The Best Consumer Self-Advocacy Tool You’ve Never Used – The New York Times

“Even semiprofessional consumers like me run into our share of problems. These are particularly irksome, since we should probably know better than to find ourselves on the wrong end of a busted product or poorly delivered service.So this week, I’m pleased to share with you the single best tool I’ve ever found for getting my money back or my money’s worth. In fact, it has never failed me.

It’s called the Executive Email Carpet Bomb (E.E.C.B. for short) — a well-written message to the right group of corporate executives, whose email addresses are often pretty easy to figure out. A group of renegades at a blog called Consumerist first published the concept 10 years ago this month.”

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The ‘Fix’ for Net Neutrality That Consumers Don’t Need – by Tim Wu – NYT

“In analyzing the attack on net neutrality, one looks in vain for the problem that needs to be fixed. Net neutrality refers to rules intended to ensure that broadband providers cannot block content or provide faster delivery to companies that pay more. The policy was put in place in the George W. Bush administration, where it enjoyed bipartisan support. In the years since, it has sheltered bloggers, nonprofit organizations like Wikipedia, smaller tech companies, TV and music streamers, and entrepreneurs from being throttled by providers like AT&T and Verizon that own the “pipes.” ”

Rule of thumb. If At&t and Comcast are for it, I’m against it. These jerks think customers are fleecing opportunities.

I recommend a video on youtube by John Oliver last year on this subject.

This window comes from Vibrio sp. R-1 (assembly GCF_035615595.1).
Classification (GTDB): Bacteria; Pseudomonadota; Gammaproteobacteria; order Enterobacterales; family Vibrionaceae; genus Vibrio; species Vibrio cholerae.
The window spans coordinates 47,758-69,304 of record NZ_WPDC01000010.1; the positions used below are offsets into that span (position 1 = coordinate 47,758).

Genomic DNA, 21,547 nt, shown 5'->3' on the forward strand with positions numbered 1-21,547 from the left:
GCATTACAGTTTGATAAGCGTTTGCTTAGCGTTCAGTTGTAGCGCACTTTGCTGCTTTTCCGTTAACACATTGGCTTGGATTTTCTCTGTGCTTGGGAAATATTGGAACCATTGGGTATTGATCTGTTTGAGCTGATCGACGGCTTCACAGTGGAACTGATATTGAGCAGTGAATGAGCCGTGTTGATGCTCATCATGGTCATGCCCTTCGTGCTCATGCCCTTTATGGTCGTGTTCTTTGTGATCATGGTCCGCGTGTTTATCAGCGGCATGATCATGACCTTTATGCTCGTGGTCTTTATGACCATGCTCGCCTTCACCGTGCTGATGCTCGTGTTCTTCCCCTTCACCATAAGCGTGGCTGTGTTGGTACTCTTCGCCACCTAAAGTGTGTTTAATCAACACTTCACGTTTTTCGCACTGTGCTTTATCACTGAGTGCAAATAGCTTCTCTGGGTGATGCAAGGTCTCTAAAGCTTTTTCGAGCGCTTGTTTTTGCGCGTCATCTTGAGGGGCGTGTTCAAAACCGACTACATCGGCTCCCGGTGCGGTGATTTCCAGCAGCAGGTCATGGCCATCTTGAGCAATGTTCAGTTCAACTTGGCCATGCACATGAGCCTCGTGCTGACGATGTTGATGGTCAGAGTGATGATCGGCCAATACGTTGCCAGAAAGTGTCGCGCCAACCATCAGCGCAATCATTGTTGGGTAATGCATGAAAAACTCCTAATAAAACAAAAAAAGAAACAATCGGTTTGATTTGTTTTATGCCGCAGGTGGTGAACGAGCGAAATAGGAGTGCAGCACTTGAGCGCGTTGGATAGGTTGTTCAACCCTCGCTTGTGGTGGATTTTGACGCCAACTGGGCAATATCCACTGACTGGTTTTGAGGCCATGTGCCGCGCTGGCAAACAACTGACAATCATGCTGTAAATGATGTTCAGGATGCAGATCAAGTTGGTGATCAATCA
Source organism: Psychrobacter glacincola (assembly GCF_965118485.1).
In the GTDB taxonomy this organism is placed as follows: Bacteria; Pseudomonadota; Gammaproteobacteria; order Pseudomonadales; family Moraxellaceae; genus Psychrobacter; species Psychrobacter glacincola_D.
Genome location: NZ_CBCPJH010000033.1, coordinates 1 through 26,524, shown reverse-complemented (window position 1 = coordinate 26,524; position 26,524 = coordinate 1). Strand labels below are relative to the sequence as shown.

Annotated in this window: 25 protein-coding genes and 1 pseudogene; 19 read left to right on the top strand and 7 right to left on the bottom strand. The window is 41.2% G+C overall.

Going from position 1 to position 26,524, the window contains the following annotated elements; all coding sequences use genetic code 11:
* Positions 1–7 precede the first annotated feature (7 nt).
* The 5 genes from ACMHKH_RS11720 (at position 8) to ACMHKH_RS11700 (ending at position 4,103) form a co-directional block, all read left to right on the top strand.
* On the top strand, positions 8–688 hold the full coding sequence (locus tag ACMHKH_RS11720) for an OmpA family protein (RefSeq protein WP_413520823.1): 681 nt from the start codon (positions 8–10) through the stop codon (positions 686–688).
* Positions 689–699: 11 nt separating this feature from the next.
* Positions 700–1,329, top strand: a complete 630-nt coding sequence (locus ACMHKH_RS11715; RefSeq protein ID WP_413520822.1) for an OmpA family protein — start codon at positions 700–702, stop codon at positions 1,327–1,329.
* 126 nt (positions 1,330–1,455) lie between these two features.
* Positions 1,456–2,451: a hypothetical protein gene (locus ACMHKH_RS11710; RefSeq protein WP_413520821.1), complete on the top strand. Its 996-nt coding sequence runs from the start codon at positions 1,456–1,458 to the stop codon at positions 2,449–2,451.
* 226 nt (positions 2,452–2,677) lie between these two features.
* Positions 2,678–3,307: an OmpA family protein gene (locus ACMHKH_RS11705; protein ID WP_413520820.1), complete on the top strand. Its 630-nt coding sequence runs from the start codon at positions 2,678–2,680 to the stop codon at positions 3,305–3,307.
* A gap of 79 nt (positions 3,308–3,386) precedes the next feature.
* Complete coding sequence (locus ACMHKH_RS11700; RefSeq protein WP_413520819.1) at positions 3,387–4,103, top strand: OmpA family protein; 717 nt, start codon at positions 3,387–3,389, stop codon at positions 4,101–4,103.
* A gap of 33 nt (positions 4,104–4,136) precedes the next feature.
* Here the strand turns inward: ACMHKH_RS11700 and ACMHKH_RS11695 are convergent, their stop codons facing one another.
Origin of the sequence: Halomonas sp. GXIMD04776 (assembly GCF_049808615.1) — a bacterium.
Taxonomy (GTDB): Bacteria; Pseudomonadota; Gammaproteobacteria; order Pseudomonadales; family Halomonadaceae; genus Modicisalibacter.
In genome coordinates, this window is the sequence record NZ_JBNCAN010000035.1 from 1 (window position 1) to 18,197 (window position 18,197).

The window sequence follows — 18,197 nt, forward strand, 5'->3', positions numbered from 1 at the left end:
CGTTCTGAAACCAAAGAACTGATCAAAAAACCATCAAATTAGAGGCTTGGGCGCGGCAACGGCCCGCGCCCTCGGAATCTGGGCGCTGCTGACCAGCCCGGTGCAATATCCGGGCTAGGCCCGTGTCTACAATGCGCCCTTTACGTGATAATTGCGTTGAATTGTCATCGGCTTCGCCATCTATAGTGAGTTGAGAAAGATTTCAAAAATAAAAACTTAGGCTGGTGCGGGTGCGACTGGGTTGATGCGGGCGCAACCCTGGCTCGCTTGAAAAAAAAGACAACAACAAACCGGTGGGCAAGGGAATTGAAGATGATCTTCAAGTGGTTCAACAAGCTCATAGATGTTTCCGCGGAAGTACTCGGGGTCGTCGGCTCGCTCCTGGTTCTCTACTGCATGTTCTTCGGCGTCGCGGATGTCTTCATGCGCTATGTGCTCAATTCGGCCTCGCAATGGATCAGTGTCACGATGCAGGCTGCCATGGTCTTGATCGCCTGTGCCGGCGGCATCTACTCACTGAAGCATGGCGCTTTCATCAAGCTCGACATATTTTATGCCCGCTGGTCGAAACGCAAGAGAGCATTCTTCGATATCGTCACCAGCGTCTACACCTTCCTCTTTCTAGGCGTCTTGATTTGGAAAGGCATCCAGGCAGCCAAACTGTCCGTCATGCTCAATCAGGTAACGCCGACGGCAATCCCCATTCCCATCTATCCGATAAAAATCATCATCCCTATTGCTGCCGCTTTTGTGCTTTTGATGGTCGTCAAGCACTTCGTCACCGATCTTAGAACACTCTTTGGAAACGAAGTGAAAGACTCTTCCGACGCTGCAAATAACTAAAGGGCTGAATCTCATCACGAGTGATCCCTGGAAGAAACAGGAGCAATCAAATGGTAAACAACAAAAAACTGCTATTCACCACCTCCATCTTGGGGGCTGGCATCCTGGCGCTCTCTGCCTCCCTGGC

Here is a comment that I found helpful:

Jerry Xu

UK 1 day ago

Net neutrality is what encourages technological innovation and competition on the open internet.A s the article states, it means that the speed of internet that you pay for is the speed you get for all websites, all the time. How would anyone be opposed to that? Unfortunately, ISPs (internet service providers) such as your Verizons and your at&ts want to be able to get more money out of you and other online websites & companies by charging for the “fast lane” equivalent of internet connections, slowing down & throttling the connections of those who don’t pony up the money. The problem is that this so called “fast lane” of internet connections runs at literally the same speed as internet connections under the Net Neutrality laws. It’s not paying to run faster, it’s paying so you don’t get slowed down.

The point is, should Net Neutrality laws be abolished, ISPs like Comcast & Time Warner will be able to charge more monthly for internet services. So not only will consumer’s be charged the monthly/yearly fee for their internet, but they may be charged more for using certain online services like YouTube and Twitter. This is the internet equivalent of your electric company charging you extra for using it to power your desk fan. The company doesn’t have the right to charge you for what you use it for, only for the service itself. Furthermore, these ISPs most likely own TV & cable services & can dictate what competes & what doesn’t. Killing net neutrality kills the open internet.

Sued Over Old Debt, and Blocked From Suing Back – The New York Times